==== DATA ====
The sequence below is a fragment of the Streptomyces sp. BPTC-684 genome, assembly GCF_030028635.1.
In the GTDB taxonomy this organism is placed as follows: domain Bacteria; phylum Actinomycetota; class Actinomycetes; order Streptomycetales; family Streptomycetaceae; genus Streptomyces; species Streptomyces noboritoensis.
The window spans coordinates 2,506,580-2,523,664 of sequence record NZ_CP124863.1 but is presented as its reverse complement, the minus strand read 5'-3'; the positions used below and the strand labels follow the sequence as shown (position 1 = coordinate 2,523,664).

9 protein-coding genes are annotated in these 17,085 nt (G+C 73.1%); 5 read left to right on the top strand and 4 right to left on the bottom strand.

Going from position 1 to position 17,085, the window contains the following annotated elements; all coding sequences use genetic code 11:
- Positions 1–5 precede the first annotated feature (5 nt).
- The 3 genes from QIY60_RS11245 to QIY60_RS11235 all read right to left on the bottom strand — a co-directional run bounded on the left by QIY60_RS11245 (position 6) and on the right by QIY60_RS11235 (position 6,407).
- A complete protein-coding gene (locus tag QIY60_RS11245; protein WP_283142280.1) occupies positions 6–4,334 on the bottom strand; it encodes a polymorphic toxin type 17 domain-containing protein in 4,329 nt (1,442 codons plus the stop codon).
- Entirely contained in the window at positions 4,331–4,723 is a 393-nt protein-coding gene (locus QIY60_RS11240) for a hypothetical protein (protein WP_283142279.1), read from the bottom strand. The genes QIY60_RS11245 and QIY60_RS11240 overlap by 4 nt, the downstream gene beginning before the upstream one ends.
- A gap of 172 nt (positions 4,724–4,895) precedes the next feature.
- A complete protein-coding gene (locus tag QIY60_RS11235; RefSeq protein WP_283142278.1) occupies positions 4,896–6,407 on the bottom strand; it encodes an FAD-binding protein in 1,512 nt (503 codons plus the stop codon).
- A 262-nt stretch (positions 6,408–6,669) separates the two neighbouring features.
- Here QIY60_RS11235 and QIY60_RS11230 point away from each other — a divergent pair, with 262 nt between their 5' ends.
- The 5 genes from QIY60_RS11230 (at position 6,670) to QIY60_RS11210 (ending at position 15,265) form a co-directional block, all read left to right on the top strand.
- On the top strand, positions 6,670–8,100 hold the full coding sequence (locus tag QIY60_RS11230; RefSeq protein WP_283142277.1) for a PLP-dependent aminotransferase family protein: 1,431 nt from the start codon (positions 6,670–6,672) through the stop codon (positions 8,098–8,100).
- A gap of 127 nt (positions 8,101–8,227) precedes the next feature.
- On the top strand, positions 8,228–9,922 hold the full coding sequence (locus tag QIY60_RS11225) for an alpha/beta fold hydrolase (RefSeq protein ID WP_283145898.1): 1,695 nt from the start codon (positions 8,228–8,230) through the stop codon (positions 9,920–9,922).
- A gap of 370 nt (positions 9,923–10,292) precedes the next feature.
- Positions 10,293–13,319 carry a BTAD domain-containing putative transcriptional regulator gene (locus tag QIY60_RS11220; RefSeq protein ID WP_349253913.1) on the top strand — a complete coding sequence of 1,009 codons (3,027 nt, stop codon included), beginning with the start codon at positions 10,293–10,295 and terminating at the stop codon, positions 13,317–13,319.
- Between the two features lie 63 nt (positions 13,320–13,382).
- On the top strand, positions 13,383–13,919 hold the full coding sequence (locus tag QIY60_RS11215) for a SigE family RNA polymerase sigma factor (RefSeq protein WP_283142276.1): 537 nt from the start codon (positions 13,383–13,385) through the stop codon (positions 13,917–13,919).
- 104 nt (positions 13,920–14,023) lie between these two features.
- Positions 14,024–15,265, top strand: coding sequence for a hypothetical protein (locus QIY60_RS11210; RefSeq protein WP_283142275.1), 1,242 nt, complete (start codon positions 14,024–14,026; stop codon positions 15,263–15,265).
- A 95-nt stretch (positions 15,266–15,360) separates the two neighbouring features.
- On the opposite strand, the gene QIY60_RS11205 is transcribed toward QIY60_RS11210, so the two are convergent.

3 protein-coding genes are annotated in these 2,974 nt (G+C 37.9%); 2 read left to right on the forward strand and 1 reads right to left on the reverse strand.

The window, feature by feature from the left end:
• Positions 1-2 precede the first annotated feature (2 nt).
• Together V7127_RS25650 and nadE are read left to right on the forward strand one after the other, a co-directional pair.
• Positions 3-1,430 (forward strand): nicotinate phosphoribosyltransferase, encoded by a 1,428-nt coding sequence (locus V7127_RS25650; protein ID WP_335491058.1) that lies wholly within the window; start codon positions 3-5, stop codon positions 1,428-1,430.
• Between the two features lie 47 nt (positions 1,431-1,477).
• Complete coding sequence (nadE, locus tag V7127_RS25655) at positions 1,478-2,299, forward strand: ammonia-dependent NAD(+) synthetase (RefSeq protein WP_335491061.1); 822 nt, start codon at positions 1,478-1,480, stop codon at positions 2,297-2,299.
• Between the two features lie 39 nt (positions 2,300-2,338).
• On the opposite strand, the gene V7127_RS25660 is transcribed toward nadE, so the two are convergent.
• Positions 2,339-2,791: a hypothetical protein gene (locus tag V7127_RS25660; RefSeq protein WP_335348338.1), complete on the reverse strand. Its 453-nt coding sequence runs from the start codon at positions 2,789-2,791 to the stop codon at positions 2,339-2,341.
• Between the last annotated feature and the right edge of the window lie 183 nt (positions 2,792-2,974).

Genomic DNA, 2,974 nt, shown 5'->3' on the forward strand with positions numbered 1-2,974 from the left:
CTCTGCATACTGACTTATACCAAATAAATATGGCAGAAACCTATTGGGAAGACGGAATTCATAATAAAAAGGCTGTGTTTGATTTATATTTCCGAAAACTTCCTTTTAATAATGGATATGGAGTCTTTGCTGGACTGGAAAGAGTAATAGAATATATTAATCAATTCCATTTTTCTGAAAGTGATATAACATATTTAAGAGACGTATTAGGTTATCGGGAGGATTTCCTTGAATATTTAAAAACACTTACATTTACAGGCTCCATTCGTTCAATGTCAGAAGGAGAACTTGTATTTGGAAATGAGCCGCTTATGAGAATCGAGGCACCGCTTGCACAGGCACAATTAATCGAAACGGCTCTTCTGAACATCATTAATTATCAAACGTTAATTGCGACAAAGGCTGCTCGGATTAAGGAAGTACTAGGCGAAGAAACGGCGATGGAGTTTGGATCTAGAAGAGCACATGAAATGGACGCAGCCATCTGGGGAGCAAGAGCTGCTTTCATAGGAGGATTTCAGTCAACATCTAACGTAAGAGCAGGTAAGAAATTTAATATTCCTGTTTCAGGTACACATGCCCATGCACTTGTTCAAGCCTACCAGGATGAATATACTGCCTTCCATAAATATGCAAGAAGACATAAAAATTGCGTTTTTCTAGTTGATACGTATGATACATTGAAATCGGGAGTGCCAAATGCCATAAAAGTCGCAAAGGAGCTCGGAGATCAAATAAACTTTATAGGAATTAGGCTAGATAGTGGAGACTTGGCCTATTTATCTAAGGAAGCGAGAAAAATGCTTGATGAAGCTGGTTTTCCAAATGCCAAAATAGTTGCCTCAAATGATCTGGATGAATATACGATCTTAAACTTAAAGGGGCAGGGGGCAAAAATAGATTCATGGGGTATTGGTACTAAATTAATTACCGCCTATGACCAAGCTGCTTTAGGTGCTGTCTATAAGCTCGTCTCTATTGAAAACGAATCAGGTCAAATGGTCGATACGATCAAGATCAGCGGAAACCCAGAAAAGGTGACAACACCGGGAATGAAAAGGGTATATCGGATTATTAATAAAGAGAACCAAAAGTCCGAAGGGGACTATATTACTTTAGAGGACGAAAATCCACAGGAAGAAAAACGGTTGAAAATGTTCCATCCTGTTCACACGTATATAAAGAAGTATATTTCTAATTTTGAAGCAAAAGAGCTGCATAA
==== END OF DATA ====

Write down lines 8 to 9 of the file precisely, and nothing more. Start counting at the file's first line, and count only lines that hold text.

- A complete protein-coding gene (locus tag QIY60_RS11245; protein WP_283142280.1) occupies positions 6–4,334 on the bottom strand; it encodes a polymorphic toxin type 17 domain-containing protein in 4,329 nt (1,442 codons plus the stop codon).
- Entirely contained in the window at positions 4,331–4,723 is a 393-nt protein-coding gene (locus QIY60_RS11240) for a hypothetical protein (protein WP_283142279.1), read from the bottom strand. The genes QIY60_RS11245 and QIY60_RS11240 overlap by 4 nt, the downstream gene beginning before the upstream one ends.